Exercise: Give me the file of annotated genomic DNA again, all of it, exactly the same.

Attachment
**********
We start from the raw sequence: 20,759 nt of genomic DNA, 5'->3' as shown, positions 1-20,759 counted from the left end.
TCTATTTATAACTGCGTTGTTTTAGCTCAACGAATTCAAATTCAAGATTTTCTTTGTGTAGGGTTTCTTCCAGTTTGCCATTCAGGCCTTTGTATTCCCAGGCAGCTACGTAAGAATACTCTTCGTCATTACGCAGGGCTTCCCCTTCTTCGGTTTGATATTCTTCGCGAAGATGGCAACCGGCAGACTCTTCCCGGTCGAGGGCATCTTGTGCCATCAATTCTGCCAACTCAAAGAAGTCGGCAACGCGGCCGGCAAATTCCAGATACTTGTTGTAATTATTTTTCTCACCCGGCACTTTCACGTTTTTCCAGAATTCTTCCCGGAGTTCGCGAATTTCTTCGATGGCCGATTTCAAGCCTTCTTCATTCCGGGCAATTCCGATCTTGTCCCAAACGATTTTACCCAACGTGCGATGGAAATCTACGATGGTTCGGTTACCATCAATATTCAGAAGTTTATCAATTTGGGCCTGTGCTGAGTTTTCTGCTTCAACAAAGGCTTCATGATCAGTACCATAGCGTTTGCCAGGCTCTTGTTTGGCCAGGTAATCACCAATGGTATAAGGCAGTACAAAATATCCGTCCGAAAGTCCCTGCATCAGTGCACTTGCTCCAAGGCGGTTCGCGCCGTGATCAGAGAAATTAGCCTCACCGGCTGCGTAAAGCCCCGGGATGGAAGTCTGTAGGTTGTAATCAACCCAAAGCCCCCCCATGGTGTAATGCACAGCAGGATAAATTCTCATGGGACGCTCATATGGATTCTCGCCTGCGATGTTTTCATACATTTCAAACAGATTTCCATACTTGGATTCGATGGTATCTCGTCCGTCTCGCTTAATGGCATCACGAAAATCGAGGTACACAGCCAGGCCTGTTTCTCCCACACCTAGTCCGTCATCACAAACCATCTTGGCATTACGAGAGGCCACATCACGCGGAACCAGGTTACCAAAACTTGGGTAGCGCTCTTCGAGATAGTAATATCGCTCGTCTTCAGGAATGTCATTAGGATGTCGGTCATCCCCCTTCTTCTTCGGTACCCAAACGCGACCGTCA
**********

We start from the raw sequence: 20,759 nt of genomic DNA, 5'->3' as shown, positions 1-20,759 counted from the left end.
TCTATTTATAACTGCGTTGTTTTAGCTCAACGAATTCAAATTCAAGATTTTCTTTGTGTAGGGTTTCTTCCAGTTTGCCATTCAGGCCTTTGTATTCCCAGGCAGCTACGTAAGAATACTCTTCGTCATTACGCAGGGCTTCCCCTTCTTCGGTTTGATATTCTTCGCGAAGATGGCAACCGGCAGACTCTTCCCGGTCGAGGGCATCTTGTGCCATCAATTCTGCCAACTCAAAGAAGTCGGCAACGCGGCCGGCAAATTCCAGATACTTGTTGTAATTATTTTTCTCACCCGGCACTTTCACGTTTTTCCAGAATTCTTCCCGGAGTTCGCGAATTTCTTCGATGGCCGATTTCAAGCCTTCTTCATTCCGGGCAATTCCGATCTTGTCCCAAACGATTTTACCCAACGTGCGATGGAAATCTACGATGGTTCGGTTACCATCAATATTCAGAAGTTTATCAATTTGGGCCTGTGCTGAGTTTTCTGCTTCAACAAAGGCTTCATGATCAGTACCATAGCGTTTGCCAGGCTCTTGTTTGGCCAGGTAATCACCAATGGTATAAGGCAGTACAAAATATCCGTCCGAAAGTCCCTGCATCAGTGCACTTGCTCCAAGGCGGTTCGCGCCGTGATCAGAGAAATTAGCCTCACCGGCTGCGTAAAGCCCCGGGATGGAAGTCTGTAGGTTGTAATCAACCCAAAGCCCCCCCATGGTGTAATGCACAGCAGGATAAATTCTCATGGGACGCTCATATGGATTCTCGCCTGCGATGTTTTCATACATTTCAAACAGATTTCCATACTTGGATTCGATGGTATCTCGTCCGTCTCGCTTAATGGCATCACGAAAATCGAGGTACACAGCCAGGCCTGTTTCTCCCACACCTAGTCCGTCATCACAAACCATCTTGGCATTACGAGAGGCCACATCACGCGGAACCAGGTTACCAAAACTTGGGTAGCGCTCTTCGAGATAGTAATATCGCTCGTCTTCAGGAATGTCATTAGGATGTCGGTCATCCCCCTTCTTCTTCGGTACCCAAACGCGACCGTCA